After we’d paid our respects, it was time for a lighter turn. Despite being at such a venerable place, the vodka and champagne appeared along with Styrofoam cups for the debauchery to begin. It was at this point that the bride and groom left to make their rounds of the city. In Bishkek it’s common practice to inform complete strangers of your recent marriage, best achieved by driving around the city playing loud music, repeatedly honking your horn and hanging precariously out of the window of a moving car. The more cars involved, to give the appearance of a mob-like entourage, the better. If you’re really looking to splash out, a friend will drive a little ahead of you and himself hang out of his window with a video camera in hand to capture the hooliganism joy. While this procession was taking place, I found myself at the war monument with just the groom’s friends. If you’ll remember my previous mention of being parched, the sudden arrival of beverages was greatly appreciated.
An uncle once told me that ‘Alcohol is the international language’. This phrase didn’t particularly strike a cord with my 10 year-old self at the time, and it would take a Kyrgyz wedding at age 21 to fully convince me he was right. Slowly but surely I got to know the group, most of whom were also taxi drivers and between the ages of 25-30. We chatted as a group and my inhibitions slowly faded as the vodka loosed the awkwardness of the situation. Full of questions about my own country and impression of theirs, we laughed until it was suddenly time to head on to the wedding reception.
Piling into a car with 3 strangers on the back seat, I was well aware that I should keep my vodka celebrations in check should the need for quick thinking arise. Knowing neither the driver nor the destination (and debatably the groom), I was feeling somewhat apprehensive about carrying on the festivities. That being said, I was feeling confident in my language skills, the fact I had a mobile phone and that I had just the right amount of cash (not too little, not too much) to get me home in a taxi from anywhere up to 5 hours away. Why not, you only live once.
As we wound our way through the city, the driver (who I’d noticed before hadn’t drunk anything) blasted Akon’s 2004 album. It was at this point that some of the fellow passengers thought it amusing to hoist themselves, two abreast, through the sun-roof to dance out of the car. Eventually the driver reeled them in as we pulled over at the start of the highway. The road north out of Bishkek is a 6-lane highway, flanked by shrubs and farmland with the occasional general store. It was at one of these stores that we stopped to refuel the vodka supplies. Conscious of having drunk other people’s vodka all day and being treated as a guest of honour, I felt it necessary to contribute to the cache. As we wandered into the poorly lit store, filled with random Chinese knickknacks and non-perishable food, I asked the attendant for ‘the most expensive vodka’ they had. The crowd of gentlemen surrounding me erupted into a chorus of ‘oooohs’ and ‘aaahs’ as the attendant reached for the shiny bottle, covered in dust, from the top shelf.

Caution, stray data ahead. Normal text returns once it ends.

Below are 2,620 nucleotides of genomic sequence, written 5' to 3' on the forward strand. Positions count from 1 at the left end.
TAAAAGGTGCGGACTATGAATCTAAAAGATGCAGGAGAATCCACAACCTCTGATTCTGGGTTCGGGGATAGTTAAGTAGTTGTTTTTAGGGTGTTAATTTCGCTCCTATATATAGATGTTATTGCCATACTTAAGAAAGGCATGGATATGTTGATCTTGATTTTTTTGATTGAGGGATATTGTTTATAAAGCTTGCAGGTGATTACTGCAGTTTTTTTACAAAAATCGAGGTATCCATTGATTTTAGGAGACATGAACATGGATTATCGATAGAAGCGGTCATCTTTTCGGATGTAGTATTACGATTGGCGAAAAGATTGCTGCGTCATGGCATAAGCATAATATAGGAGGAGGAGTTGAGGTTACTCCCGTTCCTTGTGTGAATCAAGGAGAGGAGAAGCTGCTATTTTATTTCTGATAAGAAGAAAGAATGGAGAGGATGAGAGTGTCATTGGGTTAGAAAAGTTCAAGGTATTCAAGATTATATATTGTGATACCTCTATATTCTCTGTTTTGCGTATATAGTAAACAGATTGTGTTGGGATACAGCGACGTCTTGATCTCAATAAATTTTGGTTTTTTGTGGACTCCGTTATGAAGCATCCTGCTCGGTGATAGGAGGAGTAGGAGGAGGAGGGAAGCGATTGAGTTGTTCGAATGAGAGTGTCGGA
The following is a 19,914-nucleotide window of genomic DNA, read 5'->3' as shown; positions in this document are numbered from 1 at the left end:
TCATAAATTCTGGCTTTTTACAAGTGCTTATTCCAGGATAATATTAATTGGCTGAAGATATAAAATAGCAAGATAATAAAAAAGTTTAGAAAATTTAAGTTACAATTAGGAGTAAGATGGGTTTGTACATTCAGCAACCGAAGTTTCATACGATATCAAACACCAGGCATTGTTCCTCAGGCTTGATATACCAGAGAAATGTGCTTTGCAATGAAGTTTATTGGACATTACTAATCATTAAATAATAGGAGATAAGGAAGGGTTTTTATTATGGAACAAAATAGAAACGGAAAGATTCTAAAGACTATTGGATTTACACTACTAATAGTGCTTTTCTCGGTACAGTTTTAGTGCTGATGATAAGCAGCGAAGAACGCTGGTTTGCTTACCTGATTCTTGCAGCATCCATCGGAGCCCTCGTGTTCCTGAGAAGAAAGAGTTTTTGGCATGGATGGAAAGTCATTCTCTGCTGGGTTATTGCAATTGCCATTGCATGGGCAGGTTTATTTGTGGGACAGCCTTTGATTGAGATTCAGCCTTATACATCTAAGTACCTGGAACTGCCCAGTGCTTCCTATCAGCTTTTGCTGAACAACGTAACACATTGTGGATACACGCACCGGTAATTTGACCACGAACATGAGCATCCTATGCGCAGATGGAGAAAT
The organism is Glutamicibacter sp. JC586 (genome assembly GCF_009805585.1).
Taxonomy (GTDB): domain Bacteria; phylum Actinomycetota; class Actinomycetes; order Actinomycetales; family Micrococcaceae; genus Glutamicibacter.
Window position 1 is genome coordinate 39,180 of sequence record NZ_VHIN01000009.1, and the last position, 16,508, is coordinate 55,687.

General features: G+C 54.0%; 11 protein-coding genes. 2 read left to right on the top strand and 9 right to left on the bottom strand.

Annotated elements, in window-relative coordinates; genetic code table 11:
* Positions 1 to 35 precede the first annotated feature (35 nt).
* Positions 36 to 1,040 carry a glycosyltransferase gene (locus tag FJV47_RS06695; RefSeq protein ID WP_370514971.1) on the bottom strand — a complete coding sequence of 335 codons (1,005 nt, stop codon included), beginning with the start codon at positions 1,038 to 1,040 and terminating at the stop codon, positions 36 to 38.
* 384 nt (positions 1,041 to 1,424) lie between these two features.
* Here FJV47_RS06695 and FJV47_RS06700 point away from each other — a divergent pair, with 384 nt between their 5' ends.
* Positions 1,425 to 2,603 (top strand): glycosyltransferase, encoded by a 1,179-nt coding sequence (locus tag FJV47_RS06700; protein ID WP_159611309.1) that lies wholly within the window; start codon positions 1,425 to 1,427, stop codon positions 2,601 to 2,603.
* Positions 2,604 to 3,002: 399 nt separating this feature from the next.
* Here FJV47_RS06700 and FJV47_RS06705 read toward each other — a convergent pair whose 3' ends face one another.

Ostentatious? Maybe. Logical? Definitely. Hesitant to keep drinking and in full knowledge that I would be expected to do so, as if at some Kyrgyz hazing initiation, I decided to make it as easy as possible. The better quality the vodka, the less it generally tastes like paint-stripper. Equally, the less painful tomorrow will be. If you’ve ever been unfortunate enough to taste extremely cheap vodka, you’ll understand my logic. Furthermore, given that there wasn’t a working light-bulb in the room, the attendant wasn’t wearing shoes and we were in the rural outskirts of Bishkek, my gamble paid off when the attendant asked for the princely sum of $6 USD with a raised eyebrow, as if to question ‘and how do expect to pay for it?’. 6 dollars less and 2 litres of vodka in hand, we headed back to the car where the driver had set up plastic cups on the roof and turned up the speakers so loud the cups struggled to stand. There we took shots of vodka and started to dance to early 2000’s RnB in English. To fully appreciate the bizarre nature of the scene I must reiterate that there were 6 Kyrgyz men and a single gangly white English man (a complete foot taller than them all) dancing and drinking vodka around their car on the side of the highway…on a Sunday afternoon. Needless to say, several passersby thought it appropriate to honk and jeer from their cars at the tribal initiation I was withstanding. Others came to join the festivities.
After nearly an hour of ceremony, we headed off along the highway to the next stop 20 minutes further out of Bishkek. Before arriving at the wedding reception, those who attended the wedding were assembled at the current location in order to ensure that the party arrived all at once. There we waited for another half an hour, with the bride and groom joining the main party. It stuck me as bizarre that the bride would get out of the car in her long, petticoat wedding dress, and even more bizarre that no one offered to help her as her dress dragged through the gravel and dirt at the pit stop.
We eventually headed off to the reception where 200 family members were waiting seated in the wedding hall. Various speeches were made by family members, albeit in Kyrgyz and so my understanding was extremely limited. Various distant relatives took turns in beckoning me over to their table, asking the standard ‘Why are you in Kyrgyzstan? Do you love it yet? Have you found a wife?’ and insisting I take at least one vodka shot, ‘for the groom’s sake’.
After several hours, the music started and the dance floor became flooded with middle-aged women doing traditional dance moves to very untraditional music. After the sensory overload of the past few hours, at 10pm I decided to head on home. Despite the offer to stay at the groom’s house the night and keep partying the night away, 9am classes the next day dictated my return home at a reasonable hour.
I’m still somewhat in awe of that day, and will be for a long time to come.